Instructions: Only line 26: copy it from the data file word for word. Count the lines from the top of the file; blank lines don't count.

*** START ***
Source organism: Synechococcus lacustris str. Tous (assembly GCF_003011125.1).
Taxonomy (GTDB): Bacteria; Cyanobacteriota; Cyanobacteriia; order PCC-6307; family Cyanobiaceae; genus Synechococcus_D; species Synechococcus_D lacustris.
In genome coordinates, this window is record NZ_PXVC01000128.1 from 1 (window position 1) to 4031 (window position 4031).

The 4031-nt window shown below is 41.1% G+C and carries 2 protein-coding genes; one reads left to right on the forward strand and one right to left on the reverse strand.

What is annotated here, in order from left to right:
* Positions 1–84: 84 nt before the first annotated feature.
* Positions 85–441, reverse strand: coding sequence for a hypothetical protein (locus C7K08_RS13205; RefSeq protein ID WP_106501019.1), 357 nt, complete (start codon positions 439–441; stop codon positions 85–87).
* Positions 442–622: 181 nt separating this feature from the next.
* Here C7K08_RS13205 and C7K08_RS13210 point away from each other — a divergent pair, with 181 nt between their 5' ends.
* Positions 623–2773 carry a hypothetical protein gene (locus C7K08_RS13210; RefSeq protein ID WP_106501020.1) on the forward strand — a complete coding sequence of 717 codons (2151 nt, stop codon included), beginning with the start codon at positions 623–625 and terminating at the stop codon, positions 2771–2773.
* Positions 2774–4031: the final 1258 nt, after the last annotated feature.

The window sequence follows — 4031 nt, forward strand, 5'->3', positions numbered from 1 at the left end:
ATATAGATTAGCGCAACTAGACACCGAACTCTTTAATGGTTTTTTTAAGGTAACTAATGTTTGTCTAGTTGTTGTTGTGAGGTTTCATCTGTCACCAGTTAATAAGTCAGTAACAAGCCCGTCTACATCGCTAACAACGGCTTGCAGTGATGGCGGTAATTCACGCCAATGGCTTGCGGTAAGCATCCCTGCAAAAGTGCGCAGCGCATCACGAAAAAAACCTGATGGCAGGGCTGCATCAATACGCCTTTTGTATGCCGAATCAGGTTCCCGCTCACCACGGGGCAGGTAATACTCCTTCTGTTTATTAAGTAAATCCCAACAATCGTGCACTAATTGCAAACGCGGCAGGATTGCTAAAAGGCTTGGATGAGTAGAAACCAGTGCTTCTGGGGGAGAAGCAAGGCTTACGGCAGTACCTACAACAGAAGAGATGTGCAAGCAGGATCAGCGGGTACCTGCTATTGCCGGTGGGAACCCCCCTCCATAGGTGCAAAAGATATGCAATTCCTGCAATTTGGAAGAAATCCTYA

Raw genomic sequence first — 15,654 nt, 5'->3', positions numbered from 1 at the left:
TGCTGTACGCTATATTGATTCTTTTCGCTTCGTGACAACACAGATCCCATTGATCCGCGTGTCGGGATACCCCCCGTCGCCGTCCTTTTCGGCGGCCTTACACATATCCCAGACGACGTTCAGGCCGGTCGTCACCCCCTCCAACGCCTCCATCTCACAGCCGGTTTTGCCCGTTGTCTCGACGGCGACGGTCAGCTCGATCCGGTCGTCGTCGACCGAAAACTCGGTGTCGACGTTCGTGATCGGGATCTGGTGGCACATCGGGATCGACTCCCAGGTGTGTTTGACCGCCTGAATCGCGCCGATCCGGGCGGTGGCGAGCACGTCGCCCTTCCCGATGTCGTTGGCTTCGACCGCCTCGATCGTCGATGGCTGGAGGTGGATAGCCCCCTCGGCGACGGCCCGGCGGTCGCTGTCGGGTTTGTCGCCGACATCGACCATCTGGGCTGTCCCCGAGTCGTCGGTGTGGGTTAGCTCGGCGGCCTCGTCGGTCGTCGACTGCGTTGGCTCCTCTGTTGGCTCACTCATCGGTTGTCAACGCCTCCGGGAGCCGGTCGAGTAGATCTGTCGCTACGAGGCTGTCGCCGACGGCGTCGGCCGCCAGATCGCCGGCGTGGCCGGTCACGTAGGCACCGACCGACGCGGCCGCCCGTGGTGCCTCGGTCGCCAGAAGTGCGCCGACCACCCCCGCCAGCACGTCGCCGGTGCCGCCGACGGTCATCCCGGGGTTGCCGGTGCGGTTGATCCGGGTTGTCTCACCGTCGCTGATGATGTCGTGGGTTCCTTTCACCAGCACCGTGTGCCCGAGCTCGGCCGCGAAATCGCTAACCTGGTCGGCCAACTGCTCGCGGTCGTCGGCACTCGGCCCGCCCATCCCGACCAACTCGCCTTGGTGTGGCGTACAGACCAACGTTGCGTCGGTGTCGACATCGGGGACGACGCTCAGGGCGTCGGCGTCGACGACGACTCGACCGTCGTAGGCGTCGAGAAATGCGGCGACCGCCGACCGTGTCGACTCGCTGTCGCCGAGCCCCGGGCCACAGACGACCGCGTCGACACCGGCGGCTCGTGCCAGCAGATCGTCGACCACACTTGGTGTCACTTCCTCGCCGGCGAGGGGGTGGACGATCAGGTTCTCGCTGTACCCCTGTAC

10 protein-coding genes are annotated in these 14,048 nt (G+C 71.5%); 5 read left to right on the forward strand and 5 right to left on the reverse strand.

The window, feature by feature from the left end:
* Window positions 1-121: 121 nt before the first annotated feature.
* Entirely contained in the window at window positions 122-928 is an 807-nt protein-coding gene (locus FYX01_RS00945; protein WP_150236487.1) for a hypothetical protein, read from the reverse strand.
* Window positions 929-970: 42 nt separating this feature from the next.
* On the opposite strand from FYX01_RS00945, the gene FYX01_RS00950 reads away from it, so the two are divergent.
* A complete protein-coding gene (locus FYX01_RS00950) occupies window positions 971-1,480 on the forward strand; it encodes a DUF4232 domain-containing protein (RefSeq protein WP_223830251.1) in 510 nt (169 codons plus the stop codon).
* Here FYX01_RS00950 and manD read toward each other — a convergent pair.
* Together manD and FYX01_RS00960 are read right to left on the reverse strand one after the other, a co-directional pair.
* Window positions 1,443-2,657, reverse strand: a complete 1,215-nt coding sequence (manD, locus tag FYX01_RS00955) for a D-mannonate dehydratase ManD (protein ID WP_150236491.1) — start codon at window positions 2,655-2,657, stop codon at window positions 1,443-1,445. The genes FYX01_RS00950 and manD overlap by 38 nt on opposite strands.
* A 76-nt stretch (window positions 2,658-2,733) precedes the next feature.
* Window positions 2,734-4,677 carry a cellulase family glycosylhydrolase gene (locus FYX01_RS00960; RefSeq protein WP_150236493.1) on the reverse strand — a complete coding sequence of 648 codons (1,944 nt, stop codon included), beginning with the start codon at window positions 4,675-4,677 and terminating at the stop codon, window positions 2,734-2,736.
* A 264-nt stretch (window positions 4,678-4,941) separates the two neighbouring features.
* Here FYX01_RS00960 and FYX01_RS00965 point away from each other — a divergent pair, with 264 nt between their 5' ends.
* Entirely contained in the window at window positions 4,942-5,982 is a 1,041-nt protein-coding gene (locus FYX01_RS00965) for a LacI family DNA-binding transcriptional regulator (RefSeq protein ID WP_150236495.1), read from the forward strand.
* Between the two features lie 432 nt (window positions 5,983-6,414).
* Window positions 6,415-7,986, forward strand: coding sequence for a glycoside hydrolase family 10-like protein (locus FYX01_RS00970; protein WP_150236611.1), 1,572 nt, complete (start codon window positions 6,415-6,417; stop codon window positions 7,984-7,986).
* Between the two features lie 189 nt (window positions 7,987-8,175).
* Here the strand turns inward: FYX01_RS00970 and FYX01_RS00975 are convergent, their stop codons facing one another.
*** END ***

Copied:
* A 76-nt stretch (window positions 2,658-2,733) precedes the next feature.